11 July, 2023Print
Finally! * Pharoah Sanders “Pharoah” (1977)Luaka Bop Announces Release of Pharoah out September 15
A forthcoming box set marks the first official re-issue of Pharoah Sanders’ seminal record from 1977, accompanied by never-before-heard live recordings, archival material and extensive liner notes and photography
A bold experiment, a failed session and a love story that became one of Pharoah’s most beloved recordings, the much-bootlegged Holy Grail is one of the great works of 20th century jazz
The Harvest Time Project: A Tribute to Pharoah Sanders is a bespoke, ever-evolving concert based on the album’s composition “Harvest Time,” which will happen around the world, with each performance featuring different musical ensembles playing together at the same time
World premiere will take place at Le Guess Who? (Nov 12), featuring Irreversible Entanglements, Domenico Lancellotti and the original Pharoah guitarist Tisziji Muñoz, under the musical direction of Joshua Abrams
Special workshop performance will take place at National Sawdust (Oct 14), in honor of Pharoah's birthday
The result of extensive research conducted throughout Europe and North America to be shared with the public throughout the fall on PharoahSanders.com/HarvestTime
One of the most important and innovative recording artists in jazz or otherwise, GRAMMY-award winning saxophonist Pharoah Sanders played with John Coltrane, influenced Prince and Marvin Gaye, and recently recorded one of the great modern jazz records with electronic producer Floating Points
July 11 – With Pharoah Sanders’ blessing, this forthcoming box set, due September 15 on Luaka Bop, will present the definitive, remastered version of Pharoah, his seminal record from 1977, along with two previously unreleased live performances of his masterpiece “Harvest Time." An accompanying 24-page booklet includes a treasure trove of rarely seen photographs, archival materials, interviews with many of the participants, and a conversation with Pharoah himself.
This record’s origin story is as elusive as Pharoah was about everything Pharoah. It was born out of a misunderstanding between him and India Navigation producer Bob Cummins, and was recorded when he was at a crossroads in his career with a group of musicians so unlikely that they were never all in the same room again. There was the guitarist Tisziji Muñoz who was also a spiritual guru, the organist Clifton “Jiggs” Chase who would go on to co-write and produce Grandmaster Flash & The Furious Five’s “The Message,” and a classically trained pianist—his wife at the time, Bedria Sanders—who played the harmonium despite never having seen one. At times ambient and serene, at others funky and modal, Pharoah radically departed from his earlier work. It would become one of the artist’s most beloved records and one of the great works of the 20th century.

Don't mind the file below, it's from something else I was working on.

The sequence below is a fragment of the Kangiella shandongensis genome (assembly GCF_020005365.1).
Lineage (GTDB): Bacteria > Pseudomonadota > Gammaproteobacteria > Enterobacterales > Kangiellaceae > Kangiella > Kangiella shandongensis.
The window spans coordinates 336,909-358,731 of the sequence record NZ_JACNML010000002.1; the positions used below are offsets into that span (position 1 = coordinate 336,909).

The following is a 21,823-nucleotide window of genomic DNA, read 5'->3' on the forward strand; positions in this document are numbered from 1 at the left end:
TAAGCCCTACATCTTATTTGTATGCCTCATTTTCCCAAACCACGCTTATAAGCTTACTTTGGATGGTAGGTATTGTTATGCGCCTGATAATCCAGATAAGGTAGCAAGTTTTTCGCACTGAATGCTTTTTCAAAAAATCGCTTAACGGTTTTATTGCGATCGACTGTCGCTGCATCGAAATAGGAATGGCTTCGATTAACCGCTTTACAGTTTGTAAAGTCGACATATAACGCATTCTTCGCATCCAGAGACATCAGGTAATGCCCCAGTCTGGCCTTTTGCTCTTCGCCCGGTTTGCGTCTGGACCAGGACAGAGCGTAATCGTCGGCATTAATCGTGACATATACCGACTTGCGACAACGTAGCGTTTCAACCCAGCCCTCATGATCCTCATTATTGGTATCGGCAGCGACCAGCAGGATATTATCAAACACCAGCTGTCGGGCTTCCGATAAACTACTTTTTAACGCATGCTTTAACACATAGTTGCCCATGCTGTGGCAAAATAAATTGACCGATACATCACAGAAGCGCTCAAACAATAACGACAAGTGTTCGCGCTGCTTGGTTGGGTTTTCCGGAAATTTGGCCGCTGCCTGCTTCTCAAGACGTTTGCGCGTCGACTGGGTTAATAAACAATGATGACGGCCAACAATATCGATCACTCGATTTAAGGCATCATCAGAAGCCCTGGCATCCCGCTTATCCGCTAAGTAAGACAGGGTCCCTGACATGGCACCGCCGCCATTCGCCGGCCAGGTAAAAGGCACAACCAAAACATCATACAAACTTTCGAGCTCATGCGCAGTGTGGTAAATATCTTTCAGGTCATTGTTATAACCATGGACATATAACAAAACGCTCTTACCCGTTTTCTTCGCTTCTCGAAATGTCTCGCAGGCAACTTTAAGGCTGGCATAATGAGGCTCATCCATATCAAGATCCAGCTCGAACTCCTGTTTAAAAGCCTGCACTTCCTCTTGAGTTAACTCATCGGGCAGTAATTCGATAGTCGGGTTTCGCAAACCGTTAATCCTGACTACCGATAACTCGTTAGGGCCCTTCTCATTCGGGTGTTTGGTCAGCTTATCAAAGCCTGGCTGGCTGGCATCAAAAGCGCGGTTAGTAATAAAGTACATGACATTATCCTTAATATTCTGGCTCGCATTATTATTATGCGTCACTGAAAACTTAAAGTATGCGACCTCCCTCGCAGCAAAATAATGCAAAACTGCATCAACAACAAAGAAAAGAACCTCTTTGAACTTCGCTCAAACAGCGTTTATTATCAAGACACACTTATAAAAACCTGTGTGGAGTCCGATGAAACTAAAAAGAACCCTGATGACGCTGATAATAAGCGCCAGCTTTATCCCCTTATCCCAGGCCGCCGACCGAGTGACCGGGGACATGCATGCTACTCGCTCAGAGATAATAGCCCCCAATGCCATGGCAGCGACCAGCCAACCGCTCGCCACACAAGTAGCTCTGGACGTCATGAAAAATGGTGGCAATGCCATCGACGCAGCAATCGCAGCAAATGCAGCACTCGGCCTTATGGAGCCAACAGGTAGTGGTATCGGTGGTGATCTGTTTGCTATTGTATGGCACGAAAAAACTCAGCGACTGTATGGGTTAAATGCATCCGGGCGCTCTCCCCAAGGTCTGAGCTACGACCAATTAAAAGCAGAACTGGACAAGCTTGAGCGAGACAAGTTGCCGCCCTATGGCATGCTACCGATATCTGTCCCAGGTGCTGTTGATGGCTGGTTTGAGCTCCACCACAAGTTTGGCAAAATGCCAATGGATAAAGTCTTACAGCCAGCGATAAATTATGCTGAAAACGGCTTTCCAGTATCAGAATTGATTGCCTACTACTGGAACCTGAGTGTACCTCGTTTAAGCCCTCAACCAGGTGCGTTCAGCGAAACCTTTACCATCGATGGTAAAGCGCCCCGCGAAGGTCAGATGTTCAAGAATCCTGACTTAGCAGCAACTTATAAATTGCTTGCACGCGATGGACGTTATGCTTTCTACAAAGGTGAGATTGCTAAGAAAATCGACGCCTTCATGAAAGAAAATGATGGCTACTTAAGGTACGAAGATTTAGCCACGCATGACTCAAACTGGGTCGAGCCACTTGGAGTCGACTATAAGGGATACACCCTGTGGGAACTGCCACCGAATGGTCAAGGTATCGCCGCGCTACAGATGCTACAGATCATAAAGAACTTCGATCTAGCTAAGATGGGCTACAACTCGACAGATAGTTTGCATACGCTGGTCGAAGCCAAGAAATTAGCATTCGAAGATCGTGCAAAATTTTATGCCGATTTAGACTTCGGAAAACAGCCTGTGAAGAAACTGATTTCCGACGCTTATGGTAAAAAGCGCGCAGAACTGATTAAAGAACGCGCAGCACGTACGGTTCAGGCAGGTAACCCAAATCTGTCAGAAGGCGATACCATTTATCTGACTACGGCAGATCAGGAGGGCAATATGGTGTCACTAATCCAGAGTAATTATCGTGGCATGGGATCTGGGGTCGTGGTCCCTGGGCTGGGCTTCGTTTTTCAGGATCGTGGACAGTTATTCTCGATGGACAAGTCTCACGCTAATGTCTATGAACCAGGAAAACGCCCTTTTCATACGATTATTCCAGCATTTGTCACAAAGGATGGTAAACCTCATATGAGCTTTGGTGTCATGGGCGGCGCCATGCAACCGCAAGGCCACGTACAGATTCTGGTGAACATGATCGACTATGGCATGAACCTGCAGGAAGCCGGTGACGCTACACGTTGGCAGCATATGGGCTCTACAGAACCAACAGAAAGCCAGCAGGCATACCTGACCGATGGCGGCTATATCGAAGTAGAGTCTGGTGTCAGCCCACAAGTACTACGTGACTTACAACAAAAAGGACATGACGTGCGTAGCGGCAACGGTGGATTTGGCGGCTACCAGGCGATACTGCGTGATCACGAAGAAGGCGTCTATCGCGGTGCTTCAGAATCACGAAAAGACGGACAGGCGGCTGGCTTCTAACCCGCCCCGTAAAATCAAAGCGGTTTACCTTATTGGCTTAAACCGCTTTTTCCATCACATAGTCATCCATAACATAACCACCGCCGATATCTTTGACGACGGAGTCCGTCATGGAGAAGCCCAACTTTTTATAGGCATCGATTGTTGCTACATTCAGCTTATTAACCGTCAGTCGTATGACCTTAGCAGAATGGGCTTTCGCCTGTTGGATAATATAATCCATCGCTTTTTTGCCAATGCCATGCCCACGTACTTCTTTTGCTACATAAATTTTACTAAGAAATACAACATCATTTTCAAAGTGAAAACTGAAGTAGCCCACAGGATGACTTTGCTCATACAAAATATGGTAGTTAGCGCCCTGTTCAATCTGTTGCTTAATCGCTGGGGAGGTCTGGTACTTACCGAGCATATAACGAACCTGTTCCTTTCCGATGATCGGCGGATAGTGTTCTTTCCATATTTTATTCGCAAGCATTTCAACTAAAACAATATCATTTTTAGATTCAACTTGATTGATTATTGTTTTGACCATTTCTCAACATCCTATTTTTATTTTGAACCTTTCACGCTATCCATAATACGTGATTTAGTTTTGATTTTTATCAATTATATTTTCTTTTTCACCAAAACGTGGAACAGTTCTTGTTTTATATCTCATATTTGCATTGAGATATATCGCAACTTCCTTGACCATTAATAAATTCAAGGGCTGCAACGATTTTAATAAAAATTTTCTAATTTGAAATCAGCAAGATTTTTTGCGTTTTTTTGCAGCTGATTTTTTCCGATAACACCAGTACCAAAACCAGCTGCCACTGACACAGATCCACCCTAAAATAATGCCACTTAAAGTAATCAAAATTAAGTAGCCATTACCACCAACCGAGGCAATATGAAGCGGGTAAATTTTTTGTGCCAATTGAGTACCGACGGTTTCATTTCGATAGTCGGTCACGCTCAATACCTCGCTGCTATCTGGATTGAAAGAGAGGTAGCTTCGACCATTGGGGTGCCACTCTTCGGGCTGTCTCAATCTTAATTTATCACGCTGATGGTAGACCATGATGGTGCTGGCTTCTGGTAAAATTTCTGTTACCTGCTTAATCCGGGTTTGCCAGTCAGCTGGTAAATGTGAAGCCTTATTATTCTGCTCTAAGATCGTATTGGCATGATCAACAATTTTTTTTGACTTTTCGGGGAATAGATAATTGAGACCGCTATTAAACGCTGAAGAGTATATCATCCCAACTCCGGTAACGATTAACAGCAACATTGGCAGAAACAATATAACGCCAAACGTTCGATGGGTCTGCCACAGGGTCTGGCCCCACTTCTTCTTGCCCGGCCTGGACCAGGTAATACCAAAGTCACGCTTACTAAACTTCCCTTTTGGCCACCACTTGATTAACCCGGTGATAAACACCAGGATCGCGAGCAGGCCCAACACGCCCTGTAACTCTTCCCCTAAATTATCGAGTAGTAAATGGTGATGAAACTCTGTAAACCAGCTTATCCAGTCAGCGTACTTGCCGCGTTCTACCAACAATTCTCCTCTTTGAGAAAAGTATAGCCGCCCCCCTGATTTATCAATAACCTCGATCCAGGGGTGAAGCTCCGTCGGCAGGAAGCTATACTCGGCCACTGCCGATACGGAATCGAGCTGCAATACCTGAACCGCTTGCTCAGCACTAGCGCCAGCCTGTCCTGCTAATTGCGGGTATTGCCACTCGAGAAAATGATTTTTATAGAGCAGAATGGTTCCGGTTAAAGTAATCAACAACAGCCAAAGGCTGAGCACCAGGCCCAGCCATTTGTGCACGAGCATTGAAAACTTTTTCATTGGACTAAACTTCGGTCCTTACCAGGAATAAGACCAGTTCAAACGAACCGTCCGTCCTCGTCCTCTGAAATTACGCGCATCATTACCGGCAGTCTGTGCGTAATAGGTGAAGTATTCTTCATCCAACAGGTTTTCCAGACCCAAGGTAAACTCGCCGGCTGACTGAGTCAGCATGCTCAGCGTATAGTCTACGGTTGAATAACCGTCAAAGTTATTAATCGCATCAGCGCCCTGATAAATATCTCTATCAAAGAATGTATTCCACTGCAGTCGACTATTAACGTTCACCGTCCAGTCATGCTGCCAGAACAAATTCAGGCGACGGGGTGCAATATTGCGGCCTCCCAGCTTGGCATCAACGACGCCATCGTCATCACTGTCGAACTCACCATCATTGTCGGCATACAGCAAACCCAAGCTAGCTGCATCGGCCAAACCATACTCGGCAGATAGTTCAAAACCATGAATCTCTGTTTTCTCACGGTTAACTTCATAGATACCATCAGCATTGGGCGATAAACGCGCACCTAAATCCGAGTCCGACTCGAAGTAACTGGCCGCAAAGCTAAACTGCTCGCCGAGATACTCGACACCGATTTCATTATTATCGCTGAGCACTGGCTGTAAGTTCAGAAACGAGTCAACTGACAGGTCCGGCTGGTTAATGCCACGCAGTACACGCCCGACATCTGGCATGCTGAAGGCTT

The simple misunderstanding that resulted in this album’s wholly unrepeatable sound was this: Pharoah wanted to make a certain kind of studio album, and Bob Cummins didn’t have the experience or place to pull it off. Bob suggested they make a duo record together, but Pharoah had other ideas. The first time Pharoah showed up at Bob’s studio, he brought a veritable rock band with him—electric guitar, organ, bass, drums—and surprised Bob with the number of people. Needless to say, the recording didn’t go well as well as either hoped. Pharoah was so disappointed with the sound that it hung in the balance whether the record would ever be released. But Pharoah and Bob agreed to try again, and the second time they met, Pharoah played the composition that has since been recognized as one of his greatest artistic achievements, “Harvest Time.”
There are no drums on “Harvest Time,” just guitar, bass, harmonium, and saxophone. Bedria thinks the composition was spontaneous. Tisziji remembers it that way too, recalling that Pharoah just turned to him and told him to start. “Pharoah said, ‘Man, you know, come up with something.’ So I came up with something and it stuck,” Tisziji said. “He would also often ask me for a harmony instrument; let the harmony play, set a vamp so that the guys can blow on it. So, I set that vamp up, he was fine with it, very simple. Bass player got into it, we all got into it, and I guess it became a masterpiece for people. Write two chords. Write the two-chord masterpiece in C minor. Beautiful, perfect.”
Then, Pharoah asked Bedria to name it. “I guess it’s just what came to my head because it was in the fall, you know,” she said. “It was harvest time in September. That’s my favorite time of the year.”
In her liner notes, Harmony Holiday calls Pharoah “a love letter” to Bedria. Her presence is all over the album—she was the only one of Pharoah’s wives to ever play on a record of his, and it’s clear from his wild, improvised vocals on “Love Will Find a Way,” that Bedria was the inspiration for much of the music.